Wednesday, December 23, 2009
2009 Top Ten Lists: Books
The following were some of my favorite books of the year (in no particular order). I realized the other day how many books I started this year but didn't finish. That's always been an issue with me, but it seems that I excelled in it this year. First new years' resolution of 2010: finish more books that I start!
1. The Prodigal God, by Tim Keller - Just as you can't have a top10 music list without U2, you can't have a top 10 list of books without something by Tim Keller. I don't think I've underlined in a book as much as I have in this one. Whenever I read something by Keller, the response is always the same: I need to read this a few more times so that I can really get it. I realized while reading it that I'm more of an older brother than I would care to admit.
2. Deep Church, by Jim Belcher - I'm almost finished listening to this book. I also have the hard copy, which I'm going to go back through when I finish listening. This book has been very helpful to me. It's helped me to process a lot of my journey. I've been impacted greatly by a lot of the folks in the emergent stream. I know the protest. But I've also been impacted by the folks in some of the other camps. I really like thinking in terms of Third Way, as Scot McKnight puts it, and I think Jim Belcher's book helps with this conversation.
3. The Jesus Storybook Bible, by Sally Lloyd-Jones (and God) - I first heard about this children's Bible a couple of months ago, and got a copy for our church's new library. We've been reading it with Adam, and he really likes it. What sets it apart from other children's Bibles is that fact that it tells the story of Christ from the beginning. The stories fit together when looked at through the lens of God's plan of redemption. We watched this video on Sunday night as our worship gathering got started. I looked around and the kids (as well as the adults) were all caught up in the story. Get this version for a few bucks more and it comes with the audio as well.
4. Total Church, by Tim Chester & Steve Timmis - Our leadership team is reading through this book. These guys are writing things that will challenge the status quo, but they do so without (at least it seems to me) a lot of baggage, which normally comes with the territory in this kind of work.
5. Myth of a Christian Religion, by Greg Boyd - I really like Greg Boyd. He offends a lot of people, but I think he nails it most of the time. This one's no exception. The idea is that Jesus came to start a revolution, not a religion. This big idea has helped me to shape the series that we're currently going through at NC.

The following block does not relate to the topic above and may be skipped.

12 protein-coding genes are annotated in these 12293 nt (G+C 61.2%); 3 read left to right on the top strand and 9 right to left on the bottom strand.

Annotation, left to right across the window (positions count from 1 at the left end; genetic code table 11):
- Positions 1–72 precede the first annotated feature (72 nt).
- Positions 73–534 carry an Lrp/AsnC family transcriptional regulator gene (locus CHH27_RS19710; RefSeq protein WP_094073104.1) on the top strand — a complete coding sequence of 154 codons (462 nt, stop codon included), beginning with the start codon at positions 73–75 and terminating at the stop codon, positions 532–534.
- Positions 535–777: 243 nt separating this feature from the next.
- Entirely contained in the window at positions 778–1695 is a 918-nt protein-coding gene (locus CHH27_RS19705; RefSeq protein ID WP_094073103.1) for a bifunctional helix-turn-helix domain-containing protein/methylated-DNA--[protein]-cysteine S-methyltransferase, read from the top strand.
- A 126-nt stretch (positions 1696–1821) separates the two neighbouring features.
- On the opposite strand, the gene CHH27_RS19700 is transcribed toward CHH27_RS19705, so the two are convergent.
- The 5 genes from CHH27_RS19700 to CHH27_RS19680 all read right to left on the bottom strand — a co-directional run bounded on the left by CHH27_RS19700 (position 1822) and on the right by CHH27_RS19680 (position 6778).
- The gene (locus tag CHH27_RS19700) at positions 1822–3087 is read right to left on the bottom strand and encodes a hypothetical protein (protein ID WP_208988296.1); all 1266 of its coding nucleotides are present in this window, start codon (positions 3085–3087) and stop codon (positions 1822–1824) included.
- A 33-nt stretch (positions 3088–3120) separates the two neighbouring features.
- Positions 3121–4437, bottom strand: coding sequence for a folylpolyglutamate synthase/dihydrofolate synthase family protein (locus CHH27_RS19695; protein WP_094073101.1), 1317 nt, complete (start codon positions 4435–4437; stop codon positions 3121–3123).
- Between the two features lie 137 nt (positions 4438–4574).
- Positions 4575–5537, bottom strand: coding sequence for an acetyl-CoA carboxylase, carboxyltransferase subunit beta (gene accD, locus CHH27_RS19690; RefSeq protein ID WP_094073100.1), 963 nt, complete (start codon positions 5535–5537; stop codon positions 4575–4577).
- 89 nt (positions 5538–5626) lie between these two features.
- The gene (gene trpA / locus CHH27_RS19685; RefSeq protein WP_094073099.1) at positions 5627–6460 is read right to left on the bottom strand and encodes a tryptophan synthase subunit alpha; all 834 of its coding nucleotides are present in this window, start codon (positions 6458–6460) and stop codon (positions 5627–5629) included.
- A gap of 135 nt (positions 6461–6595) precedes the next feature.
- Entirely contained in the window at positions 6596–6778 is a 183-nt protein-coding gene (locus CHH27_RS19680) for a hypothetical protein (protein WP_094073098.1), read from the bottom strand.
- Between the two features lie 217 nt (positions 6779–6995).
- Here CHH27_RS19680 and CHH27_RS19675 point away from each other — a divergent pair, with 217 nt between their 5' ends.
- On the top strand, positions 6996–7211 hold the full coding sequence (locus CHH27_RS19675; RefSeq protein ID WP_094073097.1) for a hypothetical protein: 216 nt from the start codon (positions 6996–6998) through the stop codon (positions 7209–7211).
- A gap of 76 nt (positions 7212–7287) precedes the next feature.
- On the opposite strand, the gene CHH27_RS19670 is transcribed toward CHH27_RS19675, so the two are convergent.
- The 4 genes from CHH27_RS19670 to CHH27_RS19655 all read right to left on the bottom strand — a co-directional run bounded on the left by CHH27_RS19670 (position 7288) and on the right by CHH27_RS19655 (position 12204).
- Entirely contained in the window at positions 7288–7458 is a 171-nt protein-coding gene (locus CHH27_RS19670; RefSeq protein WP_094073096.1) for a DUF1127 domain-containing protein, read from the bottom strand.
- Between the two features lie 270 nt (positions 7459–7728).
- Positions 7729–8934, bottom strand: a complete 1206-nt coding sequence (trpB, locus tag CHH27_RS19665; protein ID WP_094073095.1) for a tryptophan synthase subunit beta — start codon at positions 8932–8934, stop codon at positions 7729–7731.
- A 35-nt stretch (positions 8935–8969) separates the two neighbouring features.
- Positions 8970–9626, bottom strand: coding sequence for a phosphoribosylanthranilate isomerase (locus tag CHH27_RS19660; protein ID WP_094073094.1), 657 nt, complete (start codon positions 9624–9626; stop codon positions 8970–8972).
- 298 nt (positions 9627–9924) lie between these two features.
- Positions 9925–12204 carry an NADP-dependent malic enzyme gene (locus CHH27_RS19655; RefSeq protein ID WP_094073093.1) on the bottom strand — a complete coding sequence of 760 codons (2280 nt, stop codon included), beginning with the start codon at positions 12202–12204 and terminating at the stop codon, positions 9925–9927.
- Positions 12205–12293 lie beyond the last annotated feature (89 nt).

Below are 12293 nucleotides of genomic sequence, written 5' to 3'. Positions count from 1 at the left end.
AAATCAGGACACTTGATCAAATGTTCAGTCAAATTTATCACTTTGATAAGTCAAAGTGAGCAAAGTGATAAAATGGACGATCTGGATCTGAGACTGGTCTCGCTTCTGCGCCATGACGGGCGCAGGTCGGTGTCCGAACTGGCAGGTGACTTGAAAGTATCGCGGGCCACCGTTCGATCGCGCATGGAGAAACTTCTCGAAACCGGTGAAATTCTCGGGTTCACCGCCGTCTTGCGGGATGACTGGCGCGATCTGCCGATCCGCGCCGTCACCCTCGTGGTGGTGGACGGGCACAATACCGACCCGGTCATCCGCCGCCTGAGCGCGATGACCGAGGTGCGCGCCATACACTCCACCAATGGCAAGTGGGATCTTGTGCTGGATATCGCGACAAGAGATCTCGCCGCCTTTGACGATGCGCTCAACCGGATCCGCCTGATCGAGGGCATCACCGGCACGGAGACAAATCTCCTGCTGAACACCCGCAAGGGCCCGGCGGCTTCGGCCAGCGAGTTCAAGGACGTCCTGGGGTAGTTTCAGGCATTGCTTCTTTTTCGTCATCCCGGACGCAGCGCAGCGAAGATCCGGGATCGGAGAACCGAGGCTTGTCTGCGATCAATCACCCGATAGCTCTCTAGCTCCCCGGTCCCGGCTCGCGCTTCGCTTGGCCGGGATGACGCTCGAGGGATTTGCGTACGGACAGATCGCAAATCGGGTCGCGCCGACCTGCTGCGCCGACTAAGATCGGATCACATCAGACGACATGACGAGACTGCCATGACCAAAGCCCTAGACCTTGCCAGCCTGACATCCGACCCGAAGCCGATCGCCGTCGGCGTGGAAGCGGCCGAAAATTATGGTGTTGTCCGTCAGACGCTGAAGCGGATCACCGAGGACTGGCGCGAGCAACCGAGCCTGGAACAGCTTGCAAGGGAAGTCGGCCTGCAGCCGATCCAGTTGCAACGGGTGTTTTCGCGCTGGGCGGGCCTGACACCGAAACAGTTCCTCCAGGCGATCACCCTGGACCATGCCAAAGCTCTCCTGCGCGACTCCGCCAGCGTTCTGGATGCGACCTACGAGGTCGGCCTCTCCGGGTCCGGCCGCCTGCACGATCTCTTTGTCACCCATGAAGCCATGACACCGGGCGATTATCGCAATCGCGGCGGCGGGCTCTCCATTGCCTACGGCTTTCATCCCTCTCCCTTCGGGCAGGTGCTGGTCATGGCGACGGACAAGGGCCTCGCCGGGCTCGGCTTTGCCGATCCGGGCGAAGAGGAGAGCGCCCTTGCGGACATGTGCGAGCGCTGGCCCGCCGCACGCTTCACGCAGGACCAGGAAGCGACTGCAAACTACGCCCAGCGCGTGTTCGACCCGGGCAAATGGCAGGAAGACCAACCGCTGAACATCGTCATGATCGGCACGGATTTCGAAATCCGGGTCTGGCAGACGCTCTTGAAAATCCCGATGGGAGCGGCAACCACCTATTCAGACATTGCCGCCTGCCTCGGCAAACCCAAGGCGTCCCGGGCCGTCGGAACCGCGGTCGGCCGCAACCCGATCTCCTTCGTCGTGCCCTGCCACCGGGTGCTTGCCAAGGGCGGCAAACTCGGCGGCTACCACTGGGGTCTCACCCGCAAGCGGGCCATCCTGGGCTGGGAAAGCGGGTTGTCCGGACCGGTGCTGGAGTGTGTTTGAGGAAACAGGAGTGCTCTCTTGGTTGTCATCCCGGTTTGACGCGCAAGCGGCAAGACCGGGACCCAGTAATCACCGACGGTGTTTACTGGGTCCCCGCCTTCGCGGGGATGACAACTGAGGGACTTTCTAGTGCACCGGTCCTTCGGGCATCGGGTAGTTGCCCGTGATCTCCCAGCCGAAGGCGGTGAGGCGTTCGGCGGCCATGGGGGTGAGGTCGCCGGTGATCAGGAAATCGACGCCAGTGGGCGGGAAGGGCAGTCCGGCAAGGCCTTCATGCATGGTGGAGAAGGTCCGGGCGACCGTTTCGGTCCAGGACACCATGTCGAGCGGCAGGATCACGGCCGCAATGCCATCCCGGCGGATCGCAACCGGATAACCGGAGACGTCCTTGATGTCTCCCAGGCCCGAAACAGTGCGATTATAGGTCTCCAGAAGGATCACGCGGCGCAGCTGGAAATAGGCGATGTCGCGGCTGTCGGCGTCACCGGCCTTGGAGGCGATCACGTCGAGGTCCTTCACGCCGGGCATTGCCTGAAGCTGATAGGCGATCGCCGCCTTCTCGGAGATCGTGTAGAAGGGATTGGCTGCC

6. Love is an Orientation, by Andrew Marin - This was my primary source this summer as our community group discussed GLBT issues within the church. Andrew is such a humble guy, but I especially like the fact that his writing comes from a lot of years of experience. This isn't two years of work and then a book.
7. New Testament History, by Ben Witherington - This is one of those books that you don't really read straight through, but I've been reading it off and on this past year. I used it all the time for our teaching series on Acts, and now I'm using it for the series on Luke. Highly recommended.
8. Death by Love, by Mark Driscoll - I read this in preparation for my series on the Cross last Spring. The main thing I got out of it is how pastoral it is. Driscoll devotes each chapter to a different aspect of the Cross and how they relate to us. It's not just theology for our head; it's how it's worked out in our brokenness.
9. The Untold Story of the New Testament Church, by Frank Viola - This was the primary recommended resource for our Acts series. Viola brings this story to life by weaving in history and the culture of the day. He helps the reader connect the letters of Paul to the experiences of Paul as told in Acts.
10. Chasing Francis, by Ian Cron - I can't remember where I heard about this novel, but it was the first Kindle book I bought. I don't know a lot of the history of Francis of Assisi, so can't vouch for how accurate things are, but I thought it was pretty good.
11. The Lost Symbol, by Dan Brown - I know this one had some bad ratings, but it was entertaining. Another Kindle read.